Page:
"Alexa, Can You Be My Family Medicine Doctor?" The Future of Family Medicine in the Coming Techno-World

Allen F. Shaughnessy, PharmD, MMedEd; David C. Slawson, MD; Ashley P. Duggan, PhD


J Am Board Fam Med. 2021;34(2):430-434. 

In This Article

Abstract and Introduction


Even before social distancing disrupted normative expectations and prompted an immediate shift to remote doctor/patient interactions, technology companies—Amazon, Apple, and Google—were preparing to disrupt medical care through the innovative use of technology. This article presents a possible scenario for how technology, in the near future, will completely up-end primary care practice. What does face-to-face interaction accomplish that cannot be done remotely? What do family physicians offer that cannot be accomplished by technology? More than just relationship, family medicine brings the therapeutic use of the self to engage with people, an ability to advocate for patients, and the ability to step back and reflect on the power of relationships. In addition, family physicians bring wisdom, making decisions in the liminal state between patient and physician, the resulting product of the human connection but also the ability to manage complexity using the best evidence. The ability to do both gives family medicine physician the skills to leverage but also control the coming big data.


That it will ever come into general use, notwithstanding its value, is extremely doubtful; because its beneficial application requires much time and gives a good bit of trouble both to the patient and the practitioner; because its hue and character are foreign and opposed to all our habits and associations.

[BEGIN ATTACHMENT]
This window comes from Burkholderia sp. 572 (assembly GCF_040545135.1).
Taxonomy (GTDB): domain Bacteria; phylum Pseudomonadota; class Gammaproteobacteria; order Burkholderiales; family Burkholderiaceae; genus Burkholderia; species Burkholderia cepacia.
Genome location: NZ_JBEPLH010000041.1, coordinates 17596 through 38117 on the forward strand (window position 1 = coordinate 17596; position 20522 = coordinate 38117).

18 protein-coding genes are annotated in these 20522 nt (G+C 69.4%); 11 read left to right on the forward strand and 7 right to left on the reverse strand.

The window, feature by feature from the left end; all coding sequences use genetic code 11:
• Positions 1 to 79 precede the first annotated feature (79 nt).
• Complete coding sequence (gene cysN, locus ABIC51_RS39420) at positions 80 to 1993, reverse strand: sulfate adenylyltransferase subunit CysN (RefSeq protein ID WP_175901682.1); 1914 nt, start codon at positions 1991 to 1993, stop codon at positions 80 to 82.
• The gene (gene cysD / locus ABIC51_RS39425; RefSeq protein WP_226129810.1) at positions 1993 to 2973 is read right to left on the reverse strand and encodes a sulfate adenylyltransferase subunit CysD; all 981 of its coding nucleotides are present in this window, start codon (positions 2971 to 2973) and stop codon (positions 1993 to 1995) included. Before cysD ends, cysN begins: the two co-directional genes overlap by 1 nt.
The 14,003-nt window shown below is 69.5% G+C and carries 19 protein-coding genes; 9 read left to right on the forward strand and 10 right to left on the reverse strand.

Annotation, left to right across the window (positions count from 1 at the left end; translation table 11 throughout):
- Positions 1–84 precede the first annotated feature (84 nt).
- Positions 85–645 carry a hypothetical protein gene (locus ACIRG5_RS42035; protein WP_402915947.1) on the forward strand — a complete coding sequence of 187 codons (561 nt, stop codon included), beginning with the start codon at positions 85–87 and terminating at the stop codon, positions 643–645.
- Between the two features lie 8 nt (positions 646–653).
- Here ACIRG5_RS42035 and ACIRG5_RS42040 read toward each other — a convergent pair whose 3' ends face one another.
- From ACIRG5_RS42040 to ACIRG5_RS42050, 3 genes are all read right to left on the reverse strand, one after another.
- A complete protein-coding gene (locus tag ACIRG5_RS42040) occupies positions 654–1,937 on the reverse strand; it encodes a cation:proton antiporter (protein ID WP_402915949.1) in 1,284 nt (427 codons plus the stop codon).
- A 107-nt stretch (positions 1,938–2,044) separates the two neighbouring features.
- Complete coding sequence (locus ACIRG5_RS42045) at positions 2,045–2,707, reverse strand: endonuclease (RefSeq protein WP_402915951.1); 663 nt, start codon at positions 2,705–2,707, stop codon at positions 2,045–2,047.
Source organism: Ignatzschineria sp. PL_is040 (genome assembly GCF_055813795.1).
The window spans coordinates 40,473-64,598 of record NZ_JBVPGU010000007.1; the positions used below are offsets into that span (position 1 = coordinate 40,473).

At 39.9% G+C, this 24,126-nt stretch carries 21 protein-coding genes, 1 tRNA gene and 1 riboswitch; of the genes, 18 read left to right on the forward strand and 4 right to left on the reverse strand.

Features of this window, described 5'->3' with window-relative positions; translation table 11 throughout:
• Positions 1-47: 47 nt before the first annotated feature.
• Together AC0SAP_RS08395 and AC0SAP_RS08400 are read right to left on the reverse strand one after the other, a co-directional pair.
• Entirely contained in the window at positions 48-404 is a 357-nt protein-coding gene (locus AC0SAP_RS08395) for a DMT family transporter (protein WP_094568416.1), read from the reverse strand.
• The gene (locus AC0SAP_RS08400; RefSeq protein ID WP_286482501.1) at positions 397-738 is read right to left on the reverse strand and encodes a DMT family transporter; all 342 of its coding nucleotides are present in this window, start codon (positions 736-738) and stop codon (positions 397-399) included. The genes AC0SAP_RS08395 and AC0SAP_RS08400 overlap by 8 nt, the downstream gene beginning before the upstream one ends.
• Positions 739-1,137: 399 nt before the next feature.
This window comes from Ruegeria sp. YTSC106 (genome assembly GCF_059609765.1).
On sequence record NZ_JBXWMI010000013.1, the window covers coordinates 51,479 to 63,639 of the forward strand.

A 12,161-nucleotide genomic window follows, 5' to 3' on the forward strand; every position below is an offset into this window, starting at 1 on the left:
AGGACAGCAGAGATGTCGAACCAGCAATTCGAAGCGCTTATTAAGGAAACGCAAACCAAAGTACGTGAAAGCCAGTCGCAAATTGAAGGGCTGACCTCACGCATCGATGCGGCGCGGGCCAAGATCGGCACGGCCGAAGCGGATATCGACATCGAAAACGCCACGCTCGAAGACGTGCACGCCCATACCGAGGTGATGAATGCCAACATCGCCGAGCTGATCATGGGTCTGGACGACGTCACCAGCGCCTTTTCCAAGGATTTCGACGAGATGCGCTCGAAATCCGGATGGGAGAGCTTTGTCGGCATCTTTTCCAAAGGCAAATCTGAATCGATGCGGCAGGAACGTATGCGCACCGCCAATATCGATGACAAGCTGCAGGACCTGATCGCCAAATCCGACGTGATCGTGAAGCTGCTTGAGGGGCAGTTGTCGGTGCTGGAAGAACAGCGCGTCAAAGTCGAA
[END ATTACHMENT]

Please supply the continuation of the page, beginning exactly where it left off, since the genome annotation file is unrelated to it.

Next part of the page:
—From the translator's preface to Laennec's (1835) book on the use of his new invention, the stethoscope [1]

The smartphone was introduced less than 15 years ago. Few of us can imagine getting through the day without ours. Similarly, the stethoscope quickly went from oddity to essential data information tool. The introduction of new technology creates its own necessity.

Tech giants are about to upend primary care practice.[2,3] Do not shoot the messenger—regardless of what we want, changes are going to happen. What will be the impact on family medicine? Will there still be a need for family physicians to do whatever it is that only family physicians do? What is it that family physicians are best at doing? What would be lost if technology is substituted for face-to-face communication in primary care?

Considering technology first prompts some reflection about the role of family medicine physicians. According to a Greek parable, the fox is good at many things. Clever and resourceful on the hunt, it can develop cunning and complex strategies to "outfox" its prey. On the other hand, the hedgehog knows one big thing. When attacked, it rolls up into a little ball of outward-pointing spikes. Does not matter the threat—roll up and wait it out.[4]

Are family physicians foxes, thoughtfully adapting to their patients' needs, the needs of the community, and the ever-changing landscape that is medical practice? Or, are family physicians hedgehogs, doing one big thing that cannot be replaced by other clinicians or new technologies? What will be the role of emerging technologies in considering this question—will technology augment or replace the particular "charism" or way of being of family physicians?